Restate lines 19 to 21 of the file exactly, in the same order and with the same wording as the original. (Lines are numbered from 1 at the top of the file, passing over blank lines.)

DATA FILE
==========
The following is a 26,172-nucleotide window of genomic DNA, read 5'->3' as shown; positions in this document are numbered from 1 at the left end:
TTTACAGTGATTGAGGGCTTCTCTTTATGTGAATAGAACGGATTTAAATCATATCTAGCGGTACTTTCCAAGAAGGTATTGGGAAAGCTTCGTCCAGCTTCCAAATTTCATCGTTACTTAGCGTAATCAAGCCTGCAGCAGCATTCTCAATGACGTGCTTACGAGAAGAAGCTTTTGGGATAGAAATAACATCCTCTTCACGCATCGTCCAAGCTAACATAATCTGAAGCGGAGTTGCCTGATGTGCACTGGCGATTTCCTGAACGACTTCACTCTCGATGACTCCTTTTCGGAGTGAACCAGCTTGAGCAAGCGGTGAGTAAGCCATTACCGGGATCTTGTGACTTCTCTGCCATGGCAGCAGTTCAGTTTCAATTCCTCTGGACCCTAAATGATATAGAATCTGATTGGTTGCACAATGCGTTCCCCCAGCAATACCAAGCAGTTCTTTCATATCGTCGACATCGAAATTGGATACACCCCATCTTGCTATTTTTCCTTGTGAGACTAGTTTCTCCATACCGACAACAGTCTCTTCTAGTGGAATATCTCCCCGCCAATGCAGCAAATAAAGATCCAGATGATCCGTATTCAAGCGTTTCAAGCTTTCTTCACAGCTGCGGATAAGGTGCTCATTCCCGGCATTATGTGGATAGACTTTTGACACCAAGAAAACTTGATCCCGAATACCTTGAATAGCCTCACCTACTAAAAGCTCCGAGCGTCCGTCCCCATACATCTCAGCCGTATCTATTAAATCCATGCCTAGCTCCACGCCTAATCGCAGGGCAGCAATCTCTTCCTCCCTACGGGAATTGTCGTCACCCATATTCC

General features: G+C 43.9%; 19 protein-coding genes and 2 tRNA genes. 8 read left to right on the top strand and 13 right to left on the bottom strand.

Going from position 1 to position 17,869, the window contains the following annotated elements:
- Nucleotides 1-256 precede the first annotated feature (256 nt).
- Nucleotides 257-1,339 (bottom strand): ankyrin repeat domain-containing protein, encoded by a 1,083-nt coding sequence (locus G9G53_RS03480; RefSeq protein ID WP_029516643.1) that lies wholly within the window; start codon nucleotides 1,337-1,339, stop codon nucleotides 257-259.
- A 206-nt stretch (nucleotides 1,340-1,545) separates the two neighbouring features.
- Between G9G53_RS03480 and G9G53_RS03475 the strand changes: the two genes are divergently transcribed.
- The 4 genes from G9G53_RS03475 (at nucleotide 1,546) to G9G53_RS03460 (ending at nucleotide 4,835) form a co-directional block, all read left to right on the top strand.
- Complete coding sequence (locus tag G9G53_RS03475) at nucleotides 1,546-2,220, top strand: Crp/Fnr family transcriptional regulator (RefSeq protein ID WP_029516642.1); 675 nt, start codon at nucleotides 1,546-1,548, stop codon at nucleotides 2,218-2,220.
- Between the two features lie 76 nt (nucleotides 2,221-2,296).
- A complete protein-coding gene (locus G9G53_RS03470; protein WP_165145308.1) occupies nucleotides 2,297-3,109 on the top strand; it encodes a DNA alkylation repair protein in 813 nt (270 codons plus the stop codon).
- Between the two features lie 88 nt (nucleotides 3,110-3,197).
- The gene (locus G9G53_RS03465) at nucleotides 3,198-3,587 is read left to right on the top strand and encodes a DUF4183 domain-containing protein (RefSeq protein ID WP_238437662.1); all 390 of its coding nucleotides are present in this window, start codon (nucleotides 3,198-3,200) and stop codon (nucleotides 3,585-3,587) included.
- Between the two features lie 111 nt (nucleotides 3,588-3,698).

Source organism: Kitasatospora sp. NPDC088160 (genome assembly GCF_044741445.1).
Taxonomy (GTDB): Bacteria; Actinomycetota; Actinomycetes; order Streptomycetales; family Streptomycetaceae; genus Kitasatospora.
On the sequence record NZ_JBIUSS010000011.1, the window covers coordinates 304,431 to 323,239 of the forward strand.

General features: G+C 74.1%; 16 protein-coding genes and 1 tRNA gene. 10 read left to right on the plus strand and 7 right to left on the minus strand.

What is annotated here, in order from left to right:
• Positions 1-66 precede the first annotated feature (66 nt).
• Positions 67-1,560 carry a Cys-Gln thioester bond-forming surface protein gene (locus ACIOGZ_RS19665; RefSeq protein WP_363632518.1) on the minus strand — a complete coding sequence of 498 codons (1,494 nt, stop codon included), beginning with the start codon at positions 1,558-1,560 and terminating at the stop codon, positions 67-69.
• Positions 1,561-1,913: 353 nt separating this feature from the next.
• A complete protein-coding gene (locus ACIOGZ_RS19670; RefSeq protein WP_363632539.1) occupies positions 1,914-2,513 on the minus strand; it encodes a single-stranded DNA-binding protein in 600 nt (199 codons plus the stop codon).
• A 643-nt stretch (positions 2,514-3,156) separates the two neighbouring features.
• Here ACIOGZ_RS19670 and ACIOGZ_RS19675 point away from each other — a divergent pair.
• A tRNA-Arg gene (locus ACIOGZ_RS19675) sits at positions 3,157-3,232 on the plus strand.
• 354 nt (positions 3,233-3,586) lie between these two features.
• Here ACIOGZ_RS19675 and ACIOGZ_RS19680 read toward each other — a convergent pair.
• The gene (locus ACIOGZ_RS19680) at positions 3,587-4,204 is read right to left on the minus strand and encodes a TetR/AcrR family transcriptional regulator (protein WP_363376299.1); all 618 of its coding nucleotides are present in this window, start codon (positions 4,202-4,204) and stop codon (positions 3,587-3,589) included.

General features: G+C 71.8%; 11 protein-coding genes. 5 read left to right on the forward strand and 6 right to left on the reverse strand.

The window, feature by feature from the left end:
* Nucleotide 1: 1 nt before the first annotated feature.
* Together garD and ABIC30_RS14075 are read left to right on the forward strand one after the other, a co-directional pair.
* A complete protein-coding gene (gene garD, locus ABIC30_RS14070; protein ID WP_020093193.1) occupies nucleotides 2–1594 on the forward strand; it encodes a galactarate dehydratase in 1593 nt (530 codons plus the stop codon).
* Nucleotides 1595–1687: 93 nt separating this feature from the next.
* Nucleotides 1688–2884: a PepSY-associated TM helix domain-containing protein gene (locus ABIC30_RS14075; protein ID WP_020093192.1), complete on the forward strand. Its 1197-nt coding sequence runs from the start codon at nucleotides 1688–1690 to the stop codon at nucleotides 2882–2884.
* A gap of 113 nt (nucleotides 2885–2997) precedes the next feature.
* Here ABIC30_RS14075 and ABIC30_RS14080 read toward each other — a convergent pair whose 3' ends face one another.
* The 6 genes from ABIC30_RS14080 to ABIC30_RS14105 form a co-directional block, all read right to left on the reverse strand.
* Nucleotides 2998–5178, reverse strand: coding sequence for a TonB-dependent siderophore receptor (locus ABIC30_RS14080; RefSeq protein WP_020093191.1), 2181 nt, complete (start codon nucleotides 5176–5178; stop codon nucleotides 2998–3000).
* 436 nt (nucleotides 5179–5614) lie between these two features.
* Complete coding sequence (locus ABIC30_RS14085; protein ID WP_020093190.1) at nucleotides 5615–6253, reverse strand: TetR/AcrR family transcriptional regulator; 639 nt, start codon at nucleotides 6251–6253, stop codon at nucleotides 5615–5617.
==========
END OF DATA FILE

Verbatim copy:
General features: G+C 74.1%; 16 protein-coding genes and 1 tRNA gene. 10 read left to right on the plus strand and 7 right to left on the minus strand.

What is annotated here, in order from left to right:
• Positions 1-66 precede the first annotated feature (66 nt).